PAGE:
Here's (part of) the blurb from the author's website:
"The Civil war has cost the once high spirited Elizabeth Walters her best friend and her father, leaving her unprotected and alone. She flees an unwanted marriage, seeking safe haven, but what she finds there is something she never expected. Despite William’s gratitude and promise to aid her, Elizabeth never expects to set him again, but the Restoration of Charles II to his throne will bring her to the attention of both William and the king.
Can a promise long forgotten and a friendship forged in the past help two lonely people find each other and themselves? Can a debauched court poet and notorious libertine convince the wary Elizabeth he is capable of love? These are the questions asked by Libertine’s Kiss…”
I saw this on Netgalley several months ago, but decided against reading it originally because I find the English Civil War and Cromwell era utterly depressing and because I thought knowing too much about Rochester's real life would detract from the story, seeing as he died of the pox or another STD at the age of 33. It didn't seem much of a recommendation for a romantic hero, even though the Earl of Rochester became an utterly compelling person when I first stumbled across him several years ago and was inspired to do some research on his life. If you haven't seen it, I highly recommend the movie 'The Libertine' starring Johnny Depp. If nothing else, it will make you reconsider your love of reading about rake heroes - showing as it does what happens to those who 'dip their wick' too freely and contract venereal disease.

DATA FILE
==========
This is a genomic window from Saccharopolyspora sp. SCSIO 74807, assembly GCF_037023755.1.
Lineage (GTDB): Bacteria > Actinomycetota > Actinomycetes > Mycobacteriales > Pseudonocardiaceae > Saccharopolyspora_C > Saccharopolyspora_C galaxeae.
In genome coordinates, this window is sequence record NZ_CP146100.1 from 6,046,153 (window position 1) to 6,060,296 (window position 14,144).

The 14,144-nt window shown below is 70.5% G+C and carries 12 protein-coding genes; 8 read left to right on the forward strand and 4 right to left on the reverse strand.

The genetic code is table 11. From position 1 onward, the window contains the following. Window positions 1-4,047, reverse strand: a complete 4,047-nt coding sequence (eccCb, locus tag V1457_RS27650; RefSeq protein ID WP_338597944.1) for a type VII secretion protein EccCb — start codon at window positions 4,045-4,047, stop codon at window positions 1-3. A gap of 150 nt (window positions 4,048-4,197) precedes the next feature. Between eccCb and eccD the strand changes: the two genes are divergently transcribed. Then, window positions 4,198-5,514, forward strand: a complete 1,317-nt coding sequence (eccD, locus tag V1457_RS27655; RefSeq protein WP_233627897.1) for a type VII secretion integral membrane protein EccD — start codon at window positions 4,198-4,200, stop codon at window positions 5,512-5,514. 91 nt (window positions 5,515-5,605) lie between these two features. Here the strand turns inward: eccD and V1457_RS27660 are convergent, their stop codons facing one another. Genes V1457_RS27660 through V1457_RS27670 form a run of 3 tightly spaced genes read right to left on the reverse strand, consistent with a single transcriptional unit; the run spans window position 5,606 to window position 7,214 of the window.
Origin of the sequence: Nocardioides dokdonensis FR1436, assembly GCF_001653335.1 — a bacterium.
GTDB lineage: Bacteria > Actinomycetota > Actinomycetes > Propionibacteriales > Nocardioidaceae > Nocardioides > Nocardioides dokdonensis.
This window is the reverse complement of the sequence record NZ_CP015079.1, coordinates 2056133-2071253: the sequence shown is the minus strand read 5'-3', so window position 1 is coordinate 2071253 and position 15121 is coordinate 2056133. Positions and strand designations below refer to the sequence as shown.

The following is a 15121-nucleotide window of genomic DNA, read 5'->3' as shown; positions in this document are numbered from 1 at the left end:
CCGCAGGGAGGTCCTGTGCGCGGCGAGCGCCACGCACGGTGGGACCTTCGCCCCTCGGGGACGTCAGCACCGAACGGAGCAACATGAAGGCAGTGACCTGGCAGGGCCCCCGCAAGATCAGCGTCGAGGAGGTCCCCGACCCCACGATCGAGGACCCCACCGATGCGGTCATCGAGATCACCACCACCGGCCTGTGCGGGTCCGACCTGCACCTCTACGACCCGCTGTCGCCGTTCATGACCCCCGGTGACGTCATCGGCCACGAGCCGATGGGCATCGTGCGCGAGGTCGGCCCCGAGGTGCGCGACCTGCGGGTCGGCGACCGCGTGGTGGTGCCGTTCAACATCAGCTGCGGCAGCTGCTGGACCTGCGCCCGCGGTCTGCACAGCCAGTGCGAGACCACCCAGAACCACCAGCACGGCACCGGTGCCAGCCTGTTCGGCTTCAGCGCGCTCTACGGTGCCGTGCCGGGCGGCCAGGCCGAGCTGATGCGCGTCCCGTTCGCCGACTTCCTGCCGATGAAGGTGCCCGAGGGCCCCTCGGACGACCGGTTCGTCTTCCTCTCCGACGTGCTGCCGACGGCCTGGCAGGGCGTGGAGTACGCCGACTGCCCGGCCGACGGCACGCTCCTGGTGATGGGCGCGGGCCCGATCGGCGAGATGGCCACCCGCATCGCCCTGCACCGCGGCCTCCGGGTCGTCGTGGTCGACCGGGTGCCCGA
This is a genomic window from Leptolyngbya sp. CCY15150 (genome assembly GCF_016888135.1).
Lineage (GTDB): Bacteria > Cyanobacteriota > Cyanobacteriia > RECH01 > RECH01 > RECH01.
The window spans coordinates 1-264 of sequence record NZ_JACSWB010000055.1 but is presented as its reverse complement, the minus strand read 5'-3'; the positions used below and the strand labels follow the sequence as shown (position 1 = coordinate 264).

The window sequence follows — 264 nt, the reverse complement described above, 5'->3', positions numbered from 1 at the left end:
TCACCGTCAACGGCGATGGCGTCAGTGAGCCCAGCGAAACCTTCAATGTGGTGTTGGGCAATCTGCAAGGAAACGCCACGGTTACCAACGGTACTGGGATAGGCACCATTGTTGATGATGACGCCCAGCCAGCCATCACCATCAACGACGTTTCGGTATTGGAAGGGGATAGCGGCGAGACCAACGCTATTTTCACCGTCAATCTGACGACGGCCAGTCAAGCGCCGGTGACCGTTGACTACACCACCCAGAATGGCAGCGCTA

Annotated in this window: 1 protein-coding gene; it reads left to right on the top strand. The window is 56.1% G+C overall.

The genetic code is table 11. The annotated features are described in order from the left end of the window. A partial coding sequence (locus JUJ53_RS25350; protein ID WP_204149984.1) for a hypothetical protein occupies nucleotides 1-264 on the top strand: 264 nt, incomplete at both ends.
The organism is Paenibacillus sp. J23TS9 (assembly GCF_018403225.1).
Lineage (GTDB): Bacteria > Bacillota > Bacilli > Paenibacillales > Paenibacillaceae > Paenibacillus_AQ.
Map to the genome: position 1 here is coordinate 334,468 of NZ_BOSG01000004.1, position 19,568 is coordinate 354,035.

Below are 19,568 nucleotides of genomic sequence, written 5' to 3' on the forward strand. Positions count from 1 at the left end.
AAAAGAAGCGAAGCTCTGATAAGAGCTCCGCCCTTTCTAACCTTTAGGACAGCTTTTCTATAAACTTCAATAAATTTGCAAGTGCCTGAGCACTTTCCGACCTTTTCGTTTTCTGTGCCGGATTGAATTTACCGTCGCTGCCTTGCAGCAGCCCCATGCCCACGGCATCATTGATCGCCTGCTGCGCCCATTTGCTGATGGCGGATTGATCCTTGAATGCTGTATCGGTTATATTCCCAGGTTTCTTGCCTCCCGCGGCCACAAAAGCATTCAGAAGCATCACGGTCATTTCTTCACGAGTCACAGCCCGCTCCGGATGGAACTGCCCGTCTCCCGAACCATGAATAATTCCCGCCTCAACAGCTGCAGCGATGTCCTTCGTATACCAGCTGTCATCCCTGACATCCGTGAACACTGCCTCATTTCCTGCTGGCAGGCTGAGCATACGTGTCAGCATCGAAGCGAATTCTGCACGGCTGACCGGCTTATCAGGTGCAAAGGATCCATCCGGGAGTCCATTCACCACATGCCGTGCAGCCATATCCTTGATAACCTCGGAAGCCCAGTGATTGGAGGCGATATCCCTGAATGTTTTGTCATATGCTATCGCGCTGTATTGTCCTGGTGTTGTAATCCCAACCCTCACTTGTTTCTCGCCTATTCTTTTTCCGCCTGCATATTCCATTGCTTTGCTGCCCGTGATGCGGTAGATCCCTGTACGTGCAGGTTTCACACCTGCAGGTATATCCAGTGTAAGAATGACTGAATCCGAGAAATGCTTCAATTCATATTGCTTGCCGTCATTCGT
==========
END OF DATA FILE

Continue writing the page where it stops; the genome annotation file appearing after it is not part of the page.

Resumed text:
But I kept hearing about Libertine's Kiss and a number of people who share my reading tastes recommended it so I requested it day before yesterday.
I'm not sure I've much to say about Libertine's Kiss except I loved it. I don't normally notice prose and find those authors who get lauded for it more often than not deadly boring, but I was compelled into the story by the lyrical prose from page 1 despite all my misgivings about setting and the author's inspiration for the hero and only stopped reading in the middle of the night when my mind kept spinning the story into dreams after my eyes had closed despite all my efforts to keep going.
I finished it this morning and wish it weren't over. I had a couple of language use quibbles, which were hopefully fixed before the final edition hit the bookstores and electrons, but if not they did not detract majorly from the story itself.
James again included a scene as in her debut book Broken Wing which involves one of my absolute dealbreakers, but fortunately it turned out it was a false scent as in BW. I do kind of wish she wouldn't do that because it does involve an utter no-no for me personally, but even if the no-no had taken place it would have made sense for the character and story, though I would have hated it (how's that for an utterly vague, non-spoilery comment :).
Libertine's Kiss is a very intense story, but not without lighter, joyous moments. Just the way I like my historical romance best.
Highly recommended. A-
ETA: A kind soul pointed out that I should mention that this is indeed a romance novel with a HEA and that the hero is only based on Rochester in a 'what if he had become a faithful husband' kind of scenario.